In academic fields, particularly in science, practitioners are often careful to to say they have confidence in something rather than saying they believe in it. Example: "I am confident the theory of evolution" instead of "I believe in they theory of evolution". This distinction is important, because having confidence imputes having a body of evidence that leads the speaker to find the idea probable; belief implies having faith, which requires no such evidence, and no empirical means to estimate how likely the idea is or not.

In Japanese, it seems that 確信する is the closest means of communicating "to have confidence in". But this phrasing uses 信, which means faith or belief, and has strong (?) religious connotations. Canvassing Japanese L1 speakers I've found no way to avoid using 信 and no way to avoid communicating some degree of (blind) faith.

So my question is: Is this (pedantic) degree of precision possible in Japanese? Is anyone aware of examples where this distinction is made?

Corollary: Am I mistaken in associating 確信する with 信じる?

  • I don't think the pedantic level you want even works in English. (1) Confidence already includes faith. (2) Faith / belief don't always have strong religious connotations -- at the most basic level they just mean to accept something is true (though sometimes in an evidence free way [I believe this thermometer works correctly). (3) Belief / faith don't always imply a lack of evidence or empirical support. – virmaior Sep 29 '18 at 2:46
  • Separately the Japanese word most used for religious faith is 信仰 – virmaior Sep 29 '18 at 2:48
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    For your last comment, that's a confused way to understand the meaning of Japanese words. / For your earlier comment, my point is that confidence = con + fidense = "with + faith" by etymology. My claim is not that when we use the word "confidence" we mean religious faith but that it's shoddy to derive the meaning of a word solely from its components as you're doing in your later comment. – virmaior Sep 29 '18 at 3:06
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    @ColinStark "fido" is a cognate to "fides" (meaning they have the same origin) and "fides" means faith. The original word thus split into two words to convey the different nuances, in exactly the same way that Japanese words containing the kanji for faith have been nuanced and gotten different meaning. Your way of thinking about languages is just completely wrong. But sure, if you want to go around saying 有力 in your daily life, please, go ahead, but people will think that you are really weird. Also I'm not really sure that word is exactly what you want to say. – a20 Sep 29 '18 at 11:29
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    Please look up the etymological fallacy. – snailplane Sep 29 '18 at 20:05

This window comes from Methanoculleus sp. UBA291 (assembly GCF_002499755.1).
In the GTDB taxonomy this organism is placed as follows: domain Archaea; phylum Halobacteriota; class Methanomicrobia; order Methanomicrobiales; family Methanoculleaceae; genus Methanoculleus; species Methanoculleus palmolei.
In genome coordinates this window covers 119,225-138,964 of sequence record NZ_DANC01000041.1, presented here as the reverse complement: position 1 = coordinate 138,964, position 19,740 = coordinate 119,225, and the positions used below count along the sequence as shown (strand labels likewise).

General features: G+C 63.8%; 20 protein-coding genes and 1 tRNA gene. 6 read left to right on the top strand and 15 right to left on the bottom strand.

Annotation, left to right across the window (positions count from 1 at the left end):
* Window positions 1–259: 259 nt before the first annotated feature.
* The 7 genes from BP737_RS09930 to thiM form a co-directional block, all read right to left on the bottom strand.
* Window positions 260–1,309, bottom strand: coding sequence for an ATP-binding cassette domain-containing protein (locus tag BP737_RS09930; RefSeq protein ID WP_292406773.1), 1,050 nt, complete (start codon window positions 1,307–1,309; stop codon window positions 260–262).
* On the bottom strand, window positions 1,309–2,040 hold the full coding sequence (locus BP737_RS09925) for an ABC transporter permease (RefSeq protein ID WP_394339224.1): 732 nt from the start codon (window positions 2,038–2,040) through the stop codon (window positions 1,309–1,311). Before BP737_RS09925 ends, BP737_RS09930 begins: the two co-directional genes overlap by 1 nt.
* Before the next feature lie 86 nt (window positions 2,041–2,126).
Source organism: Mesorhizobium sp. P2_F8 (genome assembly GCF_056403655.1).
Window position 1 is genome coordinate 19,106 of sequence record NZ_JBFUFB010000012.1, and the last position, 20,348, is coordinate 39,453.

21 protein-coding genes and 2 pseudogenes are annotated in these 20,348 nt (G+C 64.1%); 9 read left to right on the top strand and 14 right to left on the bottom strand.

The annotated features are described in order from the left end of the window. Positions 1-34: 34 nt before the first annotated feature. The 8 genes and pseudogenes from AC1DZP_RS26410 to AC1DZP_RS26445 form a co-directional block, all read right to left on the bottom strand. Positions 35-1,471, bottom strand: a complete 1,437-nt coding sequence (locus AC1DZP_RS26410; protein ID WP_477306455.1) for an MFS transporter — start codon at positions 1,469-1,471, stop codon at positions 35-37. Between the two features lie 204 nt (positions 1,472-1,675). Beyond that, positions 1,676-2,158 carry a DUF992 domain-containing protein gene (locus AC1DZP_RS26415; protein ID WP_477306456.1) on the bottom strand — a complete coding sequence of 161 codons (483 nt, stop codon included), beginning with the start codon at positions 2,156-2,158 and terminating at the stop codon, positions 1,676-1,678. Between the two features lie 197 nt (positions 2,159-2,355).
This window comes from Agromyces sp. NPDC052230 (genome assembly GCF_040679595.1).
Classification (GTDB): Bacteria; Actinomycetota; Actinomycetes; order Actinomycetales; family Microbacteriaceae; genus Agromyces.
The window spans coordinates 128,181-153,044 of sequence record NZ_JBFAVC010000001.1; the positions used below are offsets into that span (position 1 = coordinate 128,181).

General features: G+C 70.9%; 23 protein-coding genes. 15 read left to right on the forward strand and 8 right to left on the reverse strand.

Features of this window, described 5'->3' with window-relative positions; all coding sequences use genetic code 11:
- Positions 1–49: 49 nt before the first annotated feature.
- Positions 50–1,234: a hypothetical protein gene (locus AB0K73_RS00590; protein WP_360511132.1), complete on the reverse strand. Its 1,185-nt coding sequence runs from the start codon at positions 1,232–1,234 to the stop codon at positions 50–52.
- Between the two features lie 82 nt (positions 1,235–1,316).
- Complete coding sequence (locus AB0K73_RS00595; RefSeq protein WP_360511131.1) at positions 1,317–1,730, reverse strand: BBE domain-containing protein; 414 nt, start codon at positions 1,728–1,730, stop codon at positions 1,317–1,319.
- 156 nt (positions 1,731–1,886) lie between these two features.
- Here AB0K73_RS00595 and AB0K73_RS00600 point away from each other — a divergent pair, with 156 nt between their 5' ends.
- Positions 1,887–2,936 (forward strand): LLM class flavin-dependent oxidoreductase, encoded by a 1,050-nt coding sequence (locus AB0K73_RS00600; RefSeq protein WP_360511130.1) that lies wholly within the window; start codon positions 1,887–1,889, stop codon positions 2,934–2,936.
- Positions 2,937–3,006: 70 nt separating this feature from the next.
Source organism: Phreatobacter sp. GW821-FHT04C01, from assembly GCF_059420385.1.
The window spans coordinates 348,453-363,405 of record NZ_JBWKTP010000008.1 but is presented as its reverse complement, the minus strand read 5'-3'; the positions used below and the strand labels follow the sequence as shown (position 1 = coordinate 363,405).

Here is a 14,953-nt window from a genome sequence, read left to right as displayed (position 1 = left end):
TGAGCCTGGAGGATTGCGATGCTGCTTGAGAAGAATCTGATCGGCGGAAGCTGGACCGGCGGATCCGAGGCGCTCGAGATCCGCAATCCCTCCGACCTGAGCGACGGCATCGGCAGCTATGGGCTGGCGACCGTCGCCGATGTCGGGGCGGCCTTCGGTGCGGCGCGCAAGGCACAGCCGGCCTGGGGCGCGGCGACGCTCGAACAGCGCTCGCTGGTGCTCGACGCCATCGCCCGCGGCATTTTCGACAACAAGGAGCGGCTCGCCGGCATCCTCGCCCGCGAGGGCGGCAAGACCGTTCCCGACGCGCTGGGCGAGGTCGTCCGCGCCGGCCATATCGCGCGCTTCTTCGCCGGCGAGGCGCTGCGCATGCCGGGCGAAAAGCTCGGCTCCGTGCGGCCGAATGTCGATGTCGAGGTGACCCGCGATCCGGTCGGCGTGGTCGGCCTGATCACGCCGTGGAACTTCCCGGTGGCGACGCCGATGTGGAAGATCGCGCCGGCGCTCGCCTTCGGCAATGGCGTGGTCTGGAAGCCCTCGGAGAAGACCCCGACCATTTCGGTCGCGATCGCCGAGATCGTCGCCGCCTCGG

So you are worrying just because there is 信 in it? 確信 and many other compounds using 信 (信頼, 与信, 信用, ...) have no religious implications, and they are usabe in wide range of scientific contexts related to reliability, credit, trust, confidence, etc. It's not about blindly believing in something. For example "95% confidence interval" is 95%信頼区間 in Japanese. (As an aside, 信 also means signal and message.)

That said, 確信している is a strong yet subjective statement that means you have almost 100% confidence based on the (scientific) knowledge you already have. If you used it in a serious academic manuscript, it can look fairly subjective. Normally, you should say 可能性が高いと考えている or something similar at most, no matter how confident you are.

Outside manuscripts, when you think you have enough supporting facts, you can safely say something like 無人自動車運転は10年後には普及していると確信している in interviews, lectures, etc.


The following words are heavily used in non-religious contexts and so do not have necessarily a religious connotation.

But it is also possible to be more objective and instead of saying what you believe or don't believe, make statements directly about the subject. For example instead of saying:
"I believe in the theory of evolution".
you could say:
"The theory of evolution is widely recognized by scientists"

In this way you can be more dispassionate and objective by avoiding making statements about yourself and talking directly about the subject.

  • Well, I am a scientist (geophysicist), so there are occasions where I need to express an opinion, not simply say "such and such is widely recognized by scientists". This is really the main point of my question: how to make this point without implying the opinion is faith-based. All of your suggestions carry some degree of this faith implication, so my question remains. – Colin Stark Sep 29 '18 at 2:45
  • "The theory of evolution is widely recognized by scientists" - どうやってそれを言うんですか? – Colin Stark Sep 29 '18 at 2:47

If you want to get rid of the factor of faith, you can say (theory)を 有力{ゆうりょく}(だ)と 考えて/みなして いる.

  • これがめちゃ良い見たい。例えば、「進化論を有力だと思います」。ありがとう! – Colin Stark Sep 29 '18 at 6:58
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    @ColinStark There is a huge difference in the degree of confidence beween 確信している and 有力である. 有力 just means "predominant (as compared to other theories)". Is it really what you want? – naruto Sep 29 '18 at 10:52

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